InfoTech Solutions for Business

NYC Wage Growth
Crain's New York / Apr 12, 2015

For the first time in years, wage hikes in NYC are big enough to make a difference. That’s good news for workers and Mayor de Blasio—but a challenge for business owners.

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Aaron Elstein

crainsNewYorkMattiKon

Jay Ball is a professional hacker. For more than 10 years, his job has been to break into the computer networks of large banks, then tell them he did it and how they can fix the problem. Thanks to breaches at JPMorgan Chase, Sony and other major corporations, the demand for tech-security experts is furious—and Mr. Ball is reaping the benefits.

Earlier this year, his employer increased his pay by twice as much as in previous years. It was a meaningful bump for Mr. Ball, considering that New Yorkers in his line of work are typically paid about $120,000, according to federal data.

Mr. Ball, who earns somewhat more than that, plans to use his additional salary to renovate the kitchen in his two-bedroom Hoboken apartment: new appliances, cabinets and, perhaps most important, a dedicated hot-water spigot so he can brew coffee faster.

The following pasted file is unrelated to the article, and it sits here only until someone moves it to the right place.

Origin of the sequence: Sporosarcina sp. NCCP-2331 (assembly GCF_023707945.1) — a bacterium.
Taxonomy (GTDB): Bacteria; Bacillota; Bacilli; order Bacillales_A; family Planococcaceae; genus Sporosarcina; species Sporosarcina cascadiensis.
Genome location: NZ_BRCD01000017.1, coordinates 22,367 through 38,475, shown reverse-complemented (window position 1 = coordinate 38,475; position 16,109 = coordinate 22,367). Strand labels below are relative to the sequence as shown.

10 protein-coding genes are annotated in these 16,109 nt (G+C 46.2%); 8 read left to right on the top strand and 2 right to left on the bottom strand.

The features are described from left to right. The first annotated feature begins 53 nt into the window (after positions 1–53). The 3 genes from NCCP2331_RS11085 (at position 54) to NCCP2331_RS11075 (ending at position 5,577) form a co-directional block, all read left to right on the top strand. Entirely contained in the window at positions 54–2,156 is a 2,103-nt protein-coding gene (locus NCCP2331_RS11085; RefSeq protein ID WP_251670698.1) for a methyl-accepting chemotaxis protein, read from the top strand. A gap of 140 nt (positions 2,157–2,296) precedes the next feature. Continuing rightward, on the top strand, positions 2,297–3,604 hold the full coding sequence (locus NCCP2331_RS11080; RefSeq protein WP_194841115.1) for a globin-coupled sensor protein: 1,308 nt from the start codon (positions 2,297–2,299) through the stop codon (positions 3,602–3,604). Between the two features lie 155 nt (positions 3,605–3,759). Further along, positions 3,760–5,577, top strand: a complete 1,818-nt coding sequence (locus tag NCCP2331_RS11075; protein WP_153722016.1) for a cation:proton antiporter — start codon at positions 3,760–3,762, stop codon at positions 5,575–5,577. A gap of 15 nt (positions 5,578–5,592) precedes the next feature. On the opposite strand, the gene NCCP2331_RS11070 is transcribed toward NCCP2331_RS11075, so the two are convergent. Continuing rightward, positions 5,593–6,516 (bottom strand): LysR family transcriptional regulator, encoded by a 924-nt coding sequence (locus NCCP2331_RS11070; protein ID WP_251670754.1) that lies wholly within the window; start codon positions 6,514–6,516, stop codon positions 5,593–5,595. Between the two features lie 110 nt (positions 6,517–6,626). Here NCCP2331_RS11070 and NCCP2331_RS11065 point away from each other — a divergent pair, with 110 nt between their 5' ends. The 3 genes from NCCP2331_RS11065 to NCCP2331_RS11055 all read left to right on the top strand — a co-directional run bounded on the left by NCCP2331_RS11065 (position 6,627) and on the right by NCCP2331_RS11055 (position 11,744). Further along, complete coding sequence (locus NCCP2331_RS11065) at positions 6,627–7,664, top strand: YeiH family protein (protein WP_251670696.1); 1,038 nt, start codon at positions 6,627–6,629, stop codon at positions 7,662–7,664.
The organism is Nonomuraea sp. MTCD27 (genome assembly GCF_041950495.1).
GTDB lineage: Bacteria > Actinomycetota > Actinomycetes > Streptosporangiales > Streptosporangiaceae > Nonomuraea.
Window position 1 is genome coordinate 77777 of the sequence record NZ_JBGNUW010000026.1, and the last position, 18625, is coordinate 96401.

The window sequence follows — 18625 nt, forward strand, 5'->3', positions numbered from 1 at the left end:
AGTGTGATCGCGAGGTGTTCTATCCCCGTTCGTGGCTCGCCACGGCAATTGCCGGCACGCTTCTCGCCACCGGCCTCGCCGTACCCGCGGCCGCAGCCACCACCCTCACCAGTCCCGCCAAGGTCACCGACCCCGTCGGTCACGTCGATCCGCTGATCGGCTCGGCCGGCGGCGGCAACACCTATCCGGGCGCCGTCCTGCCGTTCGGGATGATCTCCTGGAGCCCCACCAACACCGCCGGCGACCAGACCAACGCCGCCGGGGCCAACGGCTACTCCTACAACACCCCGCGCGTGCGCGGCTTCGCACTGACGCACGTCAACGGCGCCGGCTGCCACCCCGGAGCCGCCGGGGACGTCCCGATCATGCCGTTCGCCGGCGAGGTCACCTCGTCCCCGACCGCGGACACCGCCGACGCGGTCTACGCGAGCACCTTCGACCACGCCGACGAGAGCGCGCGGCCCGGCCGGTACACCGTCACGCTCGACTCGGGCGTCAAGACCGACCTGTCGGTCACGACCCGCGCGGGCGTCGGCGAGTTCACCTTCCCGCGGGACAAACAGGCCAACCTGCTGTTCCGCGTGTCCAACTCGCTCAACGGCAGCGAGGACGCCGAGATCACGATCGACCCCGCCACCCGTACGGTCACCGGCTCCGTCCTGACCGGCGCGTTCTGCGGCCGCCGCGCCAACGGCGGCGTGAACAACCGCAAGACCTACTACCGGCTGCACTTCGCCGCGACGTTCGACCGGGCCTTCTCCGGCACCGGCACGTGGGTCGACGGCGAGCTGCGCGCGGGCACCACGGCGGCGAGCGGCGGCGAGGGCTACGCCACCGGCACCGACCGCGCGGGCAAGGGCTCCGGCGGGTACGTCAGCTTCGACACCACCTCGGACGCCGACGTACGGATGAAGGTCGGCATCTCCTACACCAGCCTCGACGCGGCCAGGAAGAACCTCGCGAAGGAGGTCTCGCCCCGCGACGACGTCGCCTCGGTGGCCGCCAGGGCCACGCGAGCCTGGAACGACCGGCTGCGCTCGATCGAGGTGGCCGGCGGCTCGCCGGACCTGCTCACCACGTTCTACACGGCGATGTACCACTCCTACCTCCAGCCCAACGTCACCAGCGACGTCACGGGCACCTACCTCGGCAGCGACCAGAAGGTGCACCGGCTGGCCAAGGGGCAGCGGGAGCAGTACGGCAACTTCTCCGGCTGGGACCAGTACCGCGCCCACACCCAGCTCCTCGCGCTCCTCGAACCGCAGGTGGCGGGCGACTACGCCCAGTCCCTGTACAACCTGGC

“I’ve had the plans for a while,” he said, “but with the raise I can now pull the trigger.”

Mr. Ball’s good fortune is increasingly commonplace. Although reports of pay increases at places like McDonald’s and Walmart garner headlines, wages are rising among all income levels in New York City for the first time since the Great Recession.

According to a report slated to be released April 13 by the Fiscal Policy Institute, average hourly private-sector wages in the first two months of this year rose by 4.4% in New York—to $34.06—the strongest increase since the recession and more than twice the national average. “The labor markets are finally tightening, and we are seeing a bit of wage growth as a result,” said Adam Kamins, a senior economist at Moody’s Analytics.

In its most recent survey of U.S. economic conditions, the Federal Reserve called private and public sector pay increases in the New York metro area “widespread”—the only part of the country described that way, and the first time the Fed has used such language for New York since October 2007.

For the first time in years, New Yorkers are getting raises that outpace increases in the cost of living.

That’s a welcome development for Mayor Bill de Blasio, whose signature issue is income inequality. The mayor can take credit for some of the wage increases, as in the past year his administration has signed new contracts that grant raises and retroactive pay to about 250,000 teachers, firefighters and other municipal employees. (Around 75,000 city workers haven’t finalized their contracts.)